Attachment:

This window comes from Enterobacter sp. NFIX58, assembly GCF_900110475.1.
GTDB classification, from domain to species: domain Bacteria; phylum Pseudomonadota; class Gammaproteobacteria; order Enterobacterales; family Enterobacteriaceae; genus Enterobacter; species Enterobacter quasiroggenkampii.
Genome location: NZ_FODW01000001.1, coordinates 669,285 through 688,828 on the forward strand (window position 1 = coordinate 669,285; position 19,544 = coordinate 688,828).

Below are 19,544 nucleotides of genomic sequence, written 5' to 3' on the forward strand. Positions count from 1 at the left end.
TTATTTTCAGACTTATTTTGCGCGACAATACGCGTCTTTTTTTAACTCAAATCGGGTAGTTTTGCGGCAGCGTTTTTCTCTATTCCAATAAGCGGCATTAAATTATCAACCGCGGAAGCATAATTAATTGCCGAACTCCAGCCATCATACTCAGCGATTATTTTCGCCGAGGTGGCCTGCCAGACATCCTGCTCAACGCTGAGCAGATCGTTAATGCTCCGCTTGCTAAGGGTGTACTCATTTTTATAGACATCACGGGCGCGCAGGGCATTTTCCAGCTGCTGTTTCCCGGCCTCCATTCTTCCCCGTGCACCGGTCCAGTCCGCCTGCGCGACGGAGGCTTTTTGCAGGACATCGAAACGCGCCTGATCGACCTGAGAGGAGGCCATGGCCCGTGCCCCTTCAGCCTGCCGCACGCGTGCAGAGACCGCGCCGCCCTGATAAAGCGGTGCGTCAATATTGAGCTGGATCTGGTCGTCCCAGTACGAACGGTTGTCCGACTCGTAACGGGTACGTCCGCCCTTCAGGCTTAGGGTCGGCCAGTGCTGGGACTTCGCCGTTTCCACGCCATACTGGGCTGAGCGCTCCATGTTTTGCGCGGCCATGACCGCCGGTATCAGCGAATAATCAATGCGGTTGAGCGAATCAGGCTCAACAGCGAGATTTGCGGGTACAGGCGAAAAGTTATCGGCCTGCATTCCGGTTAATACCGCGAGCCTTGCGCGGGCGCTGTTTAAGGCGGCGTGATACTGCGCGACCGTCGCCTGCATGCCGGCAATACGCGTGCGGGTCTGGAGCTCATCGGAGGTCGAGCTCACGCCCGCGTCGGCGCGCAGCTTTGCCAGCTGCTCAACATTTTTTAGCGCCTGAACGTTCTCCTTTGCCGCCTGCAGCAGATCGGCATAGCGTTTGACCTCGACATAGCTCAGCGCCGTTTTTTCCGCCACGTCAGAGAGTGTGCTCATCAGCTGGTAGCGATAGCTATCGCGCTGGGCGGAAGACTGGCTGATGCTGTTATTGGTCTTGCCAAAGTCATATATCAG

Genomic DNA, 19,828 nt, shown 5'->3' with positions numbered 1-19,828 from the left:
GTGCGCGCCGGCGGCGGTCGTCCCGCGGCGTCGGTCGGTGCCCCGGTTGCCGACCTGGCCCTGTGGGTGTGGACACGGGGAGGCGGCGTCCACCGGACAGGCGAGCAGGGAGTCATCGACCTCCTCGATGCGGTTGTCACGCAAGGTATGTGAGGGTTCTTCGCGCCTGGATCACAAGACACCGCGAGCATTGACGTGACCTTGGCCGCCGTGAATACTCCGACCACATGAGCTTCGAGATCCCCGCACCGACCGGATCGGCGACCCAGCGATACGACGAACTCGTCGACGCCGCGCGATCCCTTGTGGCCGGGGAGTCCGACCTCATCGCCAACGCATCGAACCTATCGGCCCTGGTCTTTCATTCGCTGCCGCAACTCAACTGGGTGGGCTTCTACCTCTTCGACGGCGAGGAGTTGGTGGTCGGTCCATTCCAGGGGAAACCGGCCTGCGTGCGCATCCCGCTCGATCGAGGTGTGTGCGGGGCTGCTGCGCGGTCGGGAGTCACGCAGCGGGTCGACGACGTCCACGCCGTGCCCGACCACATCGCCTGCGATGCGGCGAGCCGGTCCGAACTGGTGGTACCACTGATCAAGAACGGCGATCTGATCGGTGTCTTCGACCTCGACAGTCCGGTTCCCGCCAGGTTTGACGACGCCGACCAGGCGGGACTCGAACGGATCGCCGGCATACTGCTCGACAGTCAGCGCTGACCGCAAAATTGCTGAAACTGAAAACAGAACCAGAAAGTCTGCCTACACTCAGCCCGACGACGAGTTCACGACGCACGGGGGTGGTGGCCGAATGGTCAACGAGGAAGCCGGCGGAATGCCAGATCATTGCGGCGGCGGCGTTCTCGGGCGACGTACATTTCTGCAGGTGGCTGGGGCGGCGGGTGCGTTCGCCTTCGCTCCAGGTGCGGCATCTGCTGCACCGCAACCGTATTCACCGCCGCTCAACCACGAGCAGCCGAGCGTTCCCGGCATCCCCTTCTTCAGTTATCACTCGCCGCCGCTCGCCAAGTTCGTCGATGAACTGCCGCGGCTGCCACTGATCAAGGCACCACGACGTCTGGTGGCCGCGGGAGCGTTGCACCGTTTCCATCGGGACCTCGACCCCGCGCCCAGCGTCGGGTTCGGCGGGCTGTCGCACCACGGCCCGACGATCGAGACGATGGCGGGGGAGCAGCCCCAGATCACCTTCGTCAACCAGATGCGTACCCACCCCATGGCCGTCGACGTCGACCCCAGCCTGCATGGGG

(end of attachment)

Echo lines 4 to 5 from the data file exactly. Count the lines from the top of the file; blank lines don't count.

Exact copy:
Below are 19,544 nucleotides of genomic sequence, written 5' to 3' on the forward strand. Positions count from 1 at the left end.
TTATTTTCAGACTTATTTTGCGCGACAATACGCGTCTTTTTTTAACTCAAATCGGGTAGTTTTGCGGCAGCGTTTTTCTCTATTCCAATAAGCGGCATTAAATTATCAACCGCGGAAGCATAATTAATTGCCGAACTCCAGCCATCATACTCAGCGATTATTTTCGCCGAGGTGGCCTGCCAGACATCCTGCTCAACGCTGAGCAGATCGTTAATGCTCCGCTTGCTAAGGGTGTACTCATTTTTATAGACATCACGGGCGCGCAGGGCATTTTCCAGCTGCTGTTTCCCGGCCTCCATTCTTCCCCGTGCACCGGTCCAGTCCGCCTGCGCGACGGAGGCTTTTTGCAGGACATCGAAACGCGCCTGATCGACCTGAGAGGAGGCCATGGCCCGTGCCCCTTCAGCCTGCCGCACGCGTGCAGAGACCGCGCCGCCCTGATAAAGCGGTGCGTCAATATTGAGCTGGATCTGGTCGTCCCAGTACGAACGGTTGTCCGACTCGTAACGGGTACGTCCGCCCTTCAGGCTTAGGGTCGGCCAGTGCTGGGACTTCGCCGTTTCCACGCCATACTGGGCTGAGCGCTCCATGTTTTGCGCGGCCATGACCGCCGGTATCAGCGAATAATCAATGCGGTTGAGCGAATCAGGCTCAACAGCGAGATTTGCGGGTACAGGCGAAAAGTTATCGGCCTGCATTCCGGTTAATACCGCGAGCCTTGCGCGGGCGCTGTTTAAGGCGGCGTGATACTGCGCGACCGTCGCCTGCATGCCGGCAATACGCGTGCGGGTCTGGAGCTCATCGGAGGTCGAGCTCACGCCCGCGTCGGCGCGCAGCTTTGCCAGCTGCTCAACATTTTTTAGCGCCTGAACGTTCTCCTTTGCCGCCTGCAGCAGATCGGCATAGCGTTTGACCTCGACATAGCTCAGCGCCGTTTTTTCCGCCACGTCAGAGAGTGTGCTCATCAGCTGGTAGCGATAGCTATCGCGCTGGGCGGAAGACTGGCTGATGCTGTTATTGGTCTTGCCAAAGTCATATATCAG